Music and audio technology continue to play central roles in the lives of consumers, with smart and wireless speakers, headphones and soundbars all vying for attention. And while consumers are buying into audio tech, they are also looking to the future and craving products with superior audio quality. That is according to a new Audio Tech Lifestyles consumer survey from Futuresource Consulting, carried out during June 2020, which explores the behaviours, purchase motivators and future intentions of more than 10,000 consumers across the USA, UK, Germany, Japan and China. This includes how lockdown may have influenced consumer behaviour and existing technology requirements.
When it comes to smart speakers, music continues to dominate smart speaker usage in a similar way as in 2019. However, the research found that older demographics also engage a lot with their smart speaker to get news and weather updates. Above all, what really stood out from the findings was the expectations respondents had around their chosen smart speaker, especially in relation to sound quality.
“More than half of smart speaker owners that we interviewed said they want better sound quality,” says Alexandre Jornod, Market Analyst at Futuresource Consulting. “A similar number also told us they would be willing to pay more for it. That’s an interesting consumer manoeuvre in a market that has been dominated by affordable smart speakers from market leaders Amazon and Google.”
Privacy concerns however continue to hold back smart speaker uptake, with a sizeable share of respondents not willing to consider a smart speaker for this reason, especially amongst older demographics. Their main concerns are related to how tech companies collect and use the data from smart speakers but also the apprehension of being listened to by these companies.
The quest for high quality audio has also filtered through into streaming services, with over 40% of streaming service users saying that they want better audio quality, and more than half of them willing to pay up to an additional $3 per month to get it.
“These new findings are very much in tune with the current developments happening within the streaming market, especially following the launch of Amazon HD,” says Jornod.
Another interesting finding from the research related to streaming is on podcasts and their impact on music consumption. “Contrary to what we could have thought, podcasts don’t seem to be cannibalising music consumption, with over 80% of podcast listeners saying that they consume the same amount or more music as a result of listening to podcasts,” says Jornod.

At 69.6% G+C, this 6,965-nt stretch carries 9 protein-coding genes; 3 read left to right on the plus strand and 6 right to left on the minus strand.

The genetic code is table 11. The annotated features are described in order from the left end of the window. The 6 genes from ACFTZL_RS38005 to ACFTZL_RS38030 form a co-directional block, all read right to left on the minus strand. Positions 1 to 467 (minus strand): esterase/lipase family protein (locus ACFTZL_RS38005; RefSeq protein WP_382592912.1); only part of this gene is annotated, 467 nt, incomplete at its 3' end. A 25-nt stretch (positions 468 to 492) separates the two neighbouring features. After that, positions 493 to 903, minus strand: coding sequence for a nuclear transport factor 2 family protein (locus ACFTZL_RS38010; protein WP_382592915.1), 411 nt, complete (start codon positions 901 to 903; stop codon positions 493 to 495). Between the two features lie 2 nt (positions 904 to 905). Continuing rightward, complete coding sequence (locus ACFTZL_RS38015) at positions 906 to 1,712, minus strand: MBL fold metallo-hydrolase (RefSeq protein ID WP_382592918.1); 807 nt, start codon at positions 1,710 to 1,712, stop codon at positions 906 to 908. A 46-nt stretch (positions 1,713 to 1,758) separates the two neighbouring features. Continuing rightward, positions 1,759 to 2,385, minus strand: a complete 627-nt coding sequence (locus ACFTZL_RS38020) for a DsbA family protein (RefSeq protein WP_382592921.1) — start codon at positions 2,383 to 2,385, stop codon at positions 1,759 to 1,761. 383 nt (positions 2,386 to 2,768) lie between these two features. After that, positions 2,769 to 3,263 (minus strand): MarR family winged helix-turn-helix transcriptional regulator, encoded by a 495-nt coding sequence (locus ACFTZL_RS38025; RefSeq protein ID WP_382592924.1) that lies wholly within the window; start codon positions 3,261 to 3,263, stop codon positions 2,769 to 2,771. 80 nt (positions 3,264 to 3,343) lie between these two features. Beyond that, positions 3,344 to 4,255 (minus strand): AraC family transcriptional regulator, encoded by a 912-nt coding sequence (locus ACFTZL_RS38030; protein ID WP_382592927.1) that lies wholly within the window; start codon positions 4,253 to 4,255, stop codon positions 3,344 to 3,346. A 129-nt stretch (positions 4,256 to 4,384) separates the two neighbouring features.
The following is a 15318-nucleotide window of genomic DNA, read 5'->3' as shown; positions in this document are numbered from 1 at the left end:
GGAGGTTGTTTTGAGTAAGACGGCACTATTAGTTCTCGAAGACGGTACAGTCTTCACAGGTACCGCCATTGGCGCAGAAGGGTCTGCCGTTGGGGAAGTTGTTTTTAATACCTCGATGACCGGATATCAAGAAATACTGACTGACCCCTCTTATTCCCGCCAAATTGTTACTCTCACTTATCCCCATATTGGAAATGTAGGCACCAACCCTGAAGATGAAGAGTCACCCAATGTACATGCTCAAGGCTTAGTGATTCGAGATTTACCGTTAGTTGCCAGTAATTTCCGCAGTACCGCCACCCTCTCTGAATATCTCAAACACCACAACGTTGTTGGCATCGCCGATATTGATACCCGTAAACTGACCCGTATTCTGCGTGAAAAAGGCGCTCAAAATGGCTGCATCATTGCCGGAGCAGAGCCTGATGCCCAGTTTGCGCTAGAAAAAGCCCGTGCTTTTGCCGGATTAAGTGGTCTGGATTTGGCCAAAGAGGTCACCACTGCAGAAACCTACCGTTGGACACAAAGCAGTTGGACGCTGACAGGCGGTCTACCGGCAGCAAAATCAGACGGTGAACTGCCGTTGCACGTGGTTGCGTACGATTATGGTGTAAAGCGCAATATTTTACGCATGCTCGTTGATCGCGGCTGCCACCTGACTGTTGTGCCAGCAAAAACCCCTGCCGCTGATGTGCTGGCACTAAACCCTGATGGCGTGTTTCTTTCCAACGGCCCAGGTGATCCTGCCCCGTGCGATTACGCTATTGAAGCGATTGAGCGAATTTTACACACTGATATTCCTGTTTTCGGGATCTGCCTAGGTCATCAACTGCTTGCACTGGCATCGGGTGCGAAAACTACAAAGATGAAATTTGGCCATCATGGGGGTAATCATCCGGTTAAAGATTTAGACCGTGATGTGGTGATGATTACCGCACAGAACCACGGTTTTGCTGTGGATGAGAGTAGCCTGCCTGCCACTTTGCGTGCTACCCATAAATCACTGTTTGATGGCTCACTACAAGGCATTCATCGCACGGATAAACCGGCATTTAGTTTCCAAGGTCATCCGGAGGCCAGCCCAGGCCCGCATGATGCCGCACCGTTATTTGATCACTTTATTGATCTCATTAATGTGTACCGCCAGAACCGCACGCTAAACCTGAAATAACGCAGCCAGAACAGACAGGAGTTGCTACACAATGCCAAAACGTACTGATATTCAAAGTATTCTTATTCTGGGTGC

Headphones and especially true wireless devices are now more than just music listening devices - a trend that reflects what consumers expect from their headphones. Despite high sound quality being by far the most expected by respondents, premium features such as noise cancellation or microphone call quality also ranked high in importance.
“The impact of lockdown is likely to have influenced these findings, especially for microphone quality, which has become an important part of how consumers interact with these devices, notably when calling friends and family or during work meetings,” says Jornod.
With the domination of tech brands within the true wireless segment, especially in the case of Apple, how much room is left for traditional audio brands? Amongst respondents considering to buy true-wireless headphones, over half confirmed that they are likely to purchase the same brand as their smartphone, with this share even stronger amongst iOS users and younger demographics as they trust that it will work better with their devices and offer additional features. Despite Apple being the most considered brand for true wireless headphones in most markets, audio brands such as Bose, Beats and Sony also ranked near the top.
With regards to soundbar usage, the research found that an important number of soundbar owners, in addition to using their device to watch TV and movies, also use it to listen to audio content even when their TV is turned off.
“With their prime spot placement under the TV and their decent sound quality, soundbars are becoming more than just devices to watch TV or movies; they are increasingly used as standard wireless speakers, especially amongst millennials,” says Jornod.
As world governments begin to slowly relax social isolation and lockdown measures associated with COVID-19, people’s approaches to retail are changing. Around a third of those surveyed are planning to return to physical stores to buy their audio products, while another third has become accustomed to buying online during lockdown and will continue to buy this way once lockdown has lifted. The remaining quarter of respondents were already purchasing their audio products online before lockdown and have no intention of changing their behaviour.
For more information on the Futuresource Audio Tech Lifestyles consumer survey, contact Leon Morris via firstname.lastname@example.org
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